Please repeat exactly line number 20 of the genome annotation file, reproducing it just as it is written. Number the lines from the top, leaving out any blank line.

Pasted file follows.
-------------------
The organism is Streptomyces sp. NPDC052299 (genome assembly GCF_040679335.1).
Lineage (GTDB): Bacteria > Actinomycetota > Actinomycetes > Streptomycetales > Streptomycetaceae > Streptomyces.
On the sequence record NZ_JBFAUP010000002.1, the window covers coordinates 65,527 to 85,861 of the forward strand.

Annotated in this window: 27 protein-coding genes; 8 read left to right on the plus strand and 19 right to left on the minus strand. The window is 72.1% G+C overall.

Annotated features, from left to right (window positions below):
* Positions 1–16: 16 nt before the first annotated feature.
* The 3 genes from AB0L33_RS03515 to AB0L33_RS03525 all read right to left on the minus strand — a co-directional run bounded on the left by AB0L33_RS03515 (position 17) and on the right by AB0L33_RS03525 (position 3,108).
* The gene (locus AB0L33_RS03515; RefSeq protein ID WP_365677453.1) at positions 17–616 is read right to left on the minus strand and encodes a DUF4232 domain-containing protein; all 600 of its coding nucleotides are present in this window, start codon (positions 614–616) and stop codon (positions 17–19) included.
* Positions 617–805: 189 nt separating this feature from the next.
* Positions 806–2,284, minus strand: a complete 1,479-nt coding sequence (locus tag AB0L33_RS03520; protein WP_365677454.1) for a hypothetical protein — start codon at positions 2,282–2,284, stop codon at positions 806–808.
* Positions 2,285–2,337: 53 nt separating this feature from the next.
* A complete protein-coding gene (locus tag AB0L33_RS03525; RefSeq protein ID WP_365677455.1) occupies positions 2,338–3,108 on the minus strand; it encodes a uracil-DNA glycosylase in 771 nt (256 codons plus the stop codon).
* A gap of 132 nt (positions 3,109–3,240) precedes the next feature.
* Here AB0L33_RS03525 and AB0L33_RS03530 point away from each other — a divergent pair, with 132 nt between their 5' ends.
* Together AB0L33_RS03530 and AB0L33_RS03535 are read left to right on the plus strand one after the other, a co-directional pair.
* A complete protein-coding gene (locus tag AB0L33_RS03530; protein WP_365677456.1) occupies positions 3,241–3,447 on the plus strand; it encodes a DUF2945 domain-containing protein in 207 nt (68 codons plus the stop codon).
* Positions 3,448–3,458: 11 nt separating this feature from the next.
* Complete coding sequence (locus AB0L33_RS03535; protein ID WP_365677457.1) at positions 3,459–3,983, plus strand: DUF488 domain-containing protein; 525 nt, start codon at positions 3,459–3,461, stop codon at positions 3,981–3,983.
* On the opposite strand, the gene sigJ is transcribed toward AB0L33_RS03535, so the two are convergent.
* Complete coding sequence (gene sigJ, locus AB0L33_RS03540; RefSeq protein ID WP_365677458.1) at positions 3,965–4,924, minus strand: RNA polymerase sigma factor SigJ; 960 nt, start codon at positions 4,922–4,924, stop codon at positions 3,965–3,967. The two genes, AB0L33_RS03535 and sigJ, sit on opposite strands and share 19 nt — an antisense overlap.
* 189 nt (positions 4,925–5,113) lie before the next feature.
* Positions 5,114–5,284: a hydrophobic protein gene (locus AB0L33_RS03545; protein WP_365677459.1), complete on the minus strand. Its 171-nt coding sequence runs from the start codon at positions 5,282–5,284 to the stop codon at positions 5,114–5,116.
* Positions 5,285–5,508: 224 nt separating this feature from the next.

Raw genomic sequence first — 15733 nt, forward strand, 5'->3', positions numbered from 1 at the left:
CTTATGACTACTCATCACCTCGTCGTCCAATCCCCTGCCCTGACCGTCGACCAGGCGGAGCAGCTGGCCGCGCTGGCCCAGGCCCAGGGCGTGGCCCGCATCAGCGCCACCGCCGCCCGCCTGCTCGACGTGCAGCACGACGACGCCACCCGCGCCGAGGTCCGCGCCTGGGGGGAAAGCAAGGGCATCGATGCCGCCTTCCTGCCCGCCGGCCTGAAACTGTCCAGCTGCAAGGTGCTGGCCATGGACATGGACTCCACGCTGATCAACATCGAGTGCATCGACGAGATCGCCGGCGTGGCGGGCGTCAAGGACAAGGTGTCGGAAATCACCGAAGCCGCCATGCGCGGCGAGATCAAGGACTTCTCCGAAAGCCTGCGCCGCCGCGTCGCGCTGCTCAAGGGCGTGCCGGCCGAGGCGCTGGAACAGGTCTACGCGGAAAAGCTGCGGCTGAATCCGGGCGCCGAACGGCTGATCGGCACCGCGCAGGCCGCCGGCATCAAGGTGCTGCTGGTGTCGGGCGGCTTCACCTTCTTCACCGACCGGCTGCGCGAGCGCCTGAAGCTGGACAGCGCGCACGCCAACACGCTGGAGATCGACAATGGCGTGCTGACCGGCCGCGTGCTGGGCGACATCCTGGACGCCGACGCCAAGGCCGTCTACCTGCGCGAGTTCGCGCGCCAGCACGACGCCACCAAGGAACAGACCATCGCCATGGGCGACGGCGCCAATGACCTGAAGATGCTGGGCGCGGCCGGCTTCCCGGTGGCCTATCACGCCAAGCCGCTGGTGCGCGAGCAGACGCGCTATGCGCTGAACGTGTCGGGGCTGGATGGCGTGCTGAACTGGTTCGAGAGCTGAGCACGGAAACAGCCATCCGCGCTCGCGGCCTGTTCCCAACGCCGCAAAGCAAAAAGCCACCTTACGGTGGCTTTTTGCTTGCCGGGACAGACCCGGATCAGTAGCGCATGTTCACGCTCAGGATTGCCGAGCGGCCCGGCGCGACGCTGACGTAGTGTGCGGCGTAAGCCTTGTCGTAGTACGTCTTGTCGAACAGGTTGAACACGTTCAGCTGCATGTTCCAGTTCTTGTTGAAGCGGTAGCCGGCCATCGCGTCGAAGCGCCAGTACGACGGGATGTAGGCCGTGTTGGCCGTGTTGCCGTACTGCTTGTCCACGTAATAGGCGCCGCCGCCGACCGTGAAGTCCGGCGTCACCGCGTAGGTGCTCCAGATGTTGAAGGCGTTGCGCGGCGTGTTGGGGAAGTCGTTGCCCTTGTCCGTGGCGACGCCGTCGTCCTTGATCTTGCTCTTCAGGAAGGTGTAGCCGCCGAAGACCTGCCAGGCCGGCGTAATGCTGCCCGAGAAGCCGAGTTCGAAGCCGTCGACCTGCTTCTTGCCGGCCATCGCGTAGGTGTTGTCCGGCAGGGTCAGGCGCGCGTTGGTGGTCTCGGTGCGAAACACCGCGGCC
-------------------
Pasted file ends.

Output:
* Complete coding sequence (gene sigJ, locus AB0L33_RS03540; RefSeq protein ID WP_365677458.1) at positions 3,965–4,924, minus strand: RNA polymerase sigma factor SigJ; 960 nt, start codon at positions 4,922–4,924, stop codon at positions 3,965–3,967. The two genes, AB0L33_RS03535 and sigJ, sit on opposite strands and share 19 nt — an antisense overlap.